Speaking of the seamless governance system, he also cited the planning and implementation of the Jal Jeevan Mission, announced by the Prime Minister in 2019 to make provision of clean tap water to every rural household and all schools, Anganwadi centres, residential schools, etc. within 5 years. At the time of this announcement, only 32 million out of 194 million households had tap water connections. However, working with speed and scale and use of technology as well as massive mobilization, now 120 million rural households have clean tap water supply in their homes. Similarly, with the use of technology, cooking gas under Ujjwala was provided to 96 million households and toilets to over 115 million households under the Swachh Bharat Mission, effectively transforming the quality of life of people forever. He urged the civil servants of both countries to leverage technology to serve the people efficiently. He advised the participants to make the best of the training programme through interactions among themselves and with eminent speakers and domain experts. He also suggested the participants discuss various issues and work on ideas for implementation in their country based on their learnings at NCGG.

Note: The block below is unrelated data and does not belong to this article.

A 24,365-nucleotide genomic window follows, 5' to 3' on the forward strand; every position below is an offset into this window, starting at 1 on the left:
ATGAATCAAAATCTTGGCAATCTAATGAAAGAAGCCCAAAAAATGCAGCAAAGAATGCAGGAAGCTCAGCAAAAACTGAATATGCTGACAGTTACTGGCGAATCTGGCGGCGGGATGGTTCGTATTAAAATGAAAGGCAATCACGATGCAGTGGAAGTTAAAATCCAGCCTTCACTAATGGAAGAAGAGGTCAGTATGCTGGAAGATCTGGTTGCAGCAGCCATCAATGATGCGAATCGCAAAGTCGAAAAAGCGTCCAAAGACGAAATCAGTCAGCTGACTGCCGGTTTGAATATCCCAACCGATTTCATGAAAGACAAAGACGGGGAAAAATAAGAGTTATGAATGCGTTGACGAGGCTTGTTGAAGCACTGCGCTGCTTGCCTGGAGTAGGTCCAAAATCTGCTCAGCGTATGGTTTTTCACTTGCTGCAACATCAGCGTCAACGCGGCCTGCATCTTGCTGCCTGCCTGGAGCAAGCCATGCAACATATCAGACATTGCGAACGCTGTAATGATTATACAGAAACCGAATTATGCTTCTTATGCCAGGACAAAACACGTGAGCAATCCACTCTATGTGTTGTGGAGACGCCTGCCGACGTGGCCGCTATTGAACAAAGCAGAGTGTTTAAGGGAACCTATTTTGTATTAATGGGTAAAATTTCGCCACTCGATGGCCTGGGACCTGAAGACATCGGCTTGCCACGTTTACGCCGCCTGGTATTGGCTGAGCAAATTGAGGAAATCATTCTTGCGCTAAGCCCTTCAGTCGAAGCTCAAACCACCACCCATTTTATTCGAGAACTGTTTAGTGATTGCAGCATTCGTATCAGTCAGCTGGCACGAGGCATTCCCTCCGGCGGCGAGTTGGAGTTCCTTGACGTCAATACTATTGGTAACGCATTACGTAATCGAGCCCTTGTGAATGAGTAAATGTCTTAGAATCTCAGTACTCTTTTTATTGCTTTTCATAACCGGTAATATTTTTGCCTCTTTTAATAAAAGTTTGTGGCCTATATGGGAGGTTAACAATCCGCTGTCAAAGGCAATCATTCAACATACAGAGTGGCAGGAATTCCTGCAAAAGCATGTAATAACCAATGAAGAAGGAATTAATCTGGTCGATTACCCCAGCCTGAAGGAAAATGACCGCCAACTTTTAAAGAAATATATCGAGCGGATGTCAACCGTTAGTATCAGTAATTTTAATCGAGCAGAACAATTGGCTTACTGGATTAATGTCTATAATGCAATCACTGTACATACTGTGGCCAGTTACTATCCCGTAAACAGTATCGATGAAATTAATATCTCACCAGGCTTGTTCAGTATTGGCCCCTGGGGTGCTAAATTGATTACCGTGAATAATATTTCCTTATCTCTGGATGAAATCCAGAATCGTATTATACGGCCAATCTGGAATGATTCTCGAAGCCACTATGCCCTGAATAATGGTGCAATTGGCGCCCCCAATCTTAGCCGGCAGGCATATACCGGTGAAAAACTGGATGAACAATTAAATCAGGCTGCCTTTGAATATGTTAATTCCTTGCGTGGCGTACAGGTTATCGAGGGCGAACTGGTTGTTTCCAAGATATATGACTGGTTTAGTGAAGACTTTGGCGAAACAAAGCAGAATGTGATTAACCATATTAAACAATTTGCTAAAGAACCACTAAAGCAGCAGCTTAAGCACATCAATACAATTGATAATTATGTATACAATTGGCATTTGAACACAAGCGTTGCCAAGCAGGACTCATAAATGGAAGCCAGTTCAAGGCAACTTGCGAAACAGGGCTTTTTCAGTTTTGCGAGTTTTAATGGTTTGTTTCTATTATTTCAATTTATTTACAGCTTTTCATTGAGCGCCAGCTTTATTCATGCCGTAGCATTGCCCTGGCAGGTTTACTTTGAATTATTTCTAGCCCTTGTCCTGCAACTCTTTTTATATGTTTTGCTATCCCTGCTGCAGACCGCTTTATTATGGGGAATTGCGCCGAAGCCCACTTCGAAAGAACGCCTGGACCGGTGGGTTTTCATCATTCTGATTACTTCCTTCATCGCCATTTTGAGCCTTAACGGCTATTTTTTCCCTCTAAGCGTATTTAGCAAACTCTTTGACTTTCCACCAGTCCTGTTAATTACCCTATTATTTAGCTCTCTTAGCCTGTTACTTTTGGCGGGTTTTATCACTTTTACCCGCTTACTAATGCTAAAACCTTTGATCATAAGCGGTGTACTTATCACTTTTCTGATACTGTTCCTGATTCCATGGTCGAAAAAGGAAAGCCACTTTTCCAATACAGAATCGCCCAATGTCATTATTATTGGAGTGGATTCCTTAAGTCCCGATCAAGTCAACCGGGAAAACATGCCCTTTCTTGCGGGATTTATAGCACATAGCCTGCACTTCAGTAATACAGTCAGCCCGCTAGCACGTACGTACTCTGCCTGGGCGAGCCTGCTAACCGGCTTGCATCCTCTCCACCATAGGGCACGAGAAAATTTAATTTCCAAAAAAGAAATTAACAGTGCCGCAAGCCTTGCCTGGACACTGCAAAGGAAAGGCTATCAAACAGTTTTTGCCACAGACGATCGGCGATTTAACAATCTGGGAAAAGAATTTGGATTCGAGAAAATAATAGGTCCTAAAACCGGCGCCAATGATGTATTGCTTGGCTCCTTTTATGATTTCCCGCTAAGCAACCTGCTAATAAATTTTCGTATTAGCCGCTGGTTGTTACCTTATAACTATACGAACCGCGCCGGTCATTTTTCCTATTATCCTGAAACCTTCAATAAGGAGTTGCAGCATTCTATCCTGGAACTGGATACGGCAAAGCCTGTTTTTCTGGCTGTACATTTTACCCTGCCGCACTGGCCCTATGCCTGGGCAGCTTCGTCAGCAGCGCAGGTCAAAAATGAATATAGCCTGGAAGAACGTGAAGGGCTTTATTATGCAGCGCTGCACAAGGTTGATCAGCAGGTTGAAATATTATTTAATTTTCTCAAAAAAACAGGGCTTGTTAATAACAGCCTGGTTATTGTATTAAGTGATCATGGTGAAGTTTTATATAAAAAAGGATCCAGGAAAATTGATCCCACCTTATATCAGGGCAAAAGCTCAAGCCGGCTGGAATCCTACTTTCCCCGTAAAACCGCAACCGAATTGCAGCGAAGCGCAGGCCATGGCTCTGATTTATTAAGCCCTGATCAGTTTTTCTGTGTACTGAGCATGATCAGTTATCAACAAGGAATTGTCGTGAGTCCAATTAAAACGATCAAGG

The NCGG was set up in 2014 by the Government of India as an apex-level institution under the auspices of the Ministry of Personnel, Public Grievances & Pensions. NCGG entered into an MoU with the Maldives Civil Services Commission for the capacity building of 1,000 civil servants of Maldives by 2024 and with the Government of Bangladesh for 1,800 civil servants by 2025. So far, 685 officers of Maldives have been imparted training at NCGG.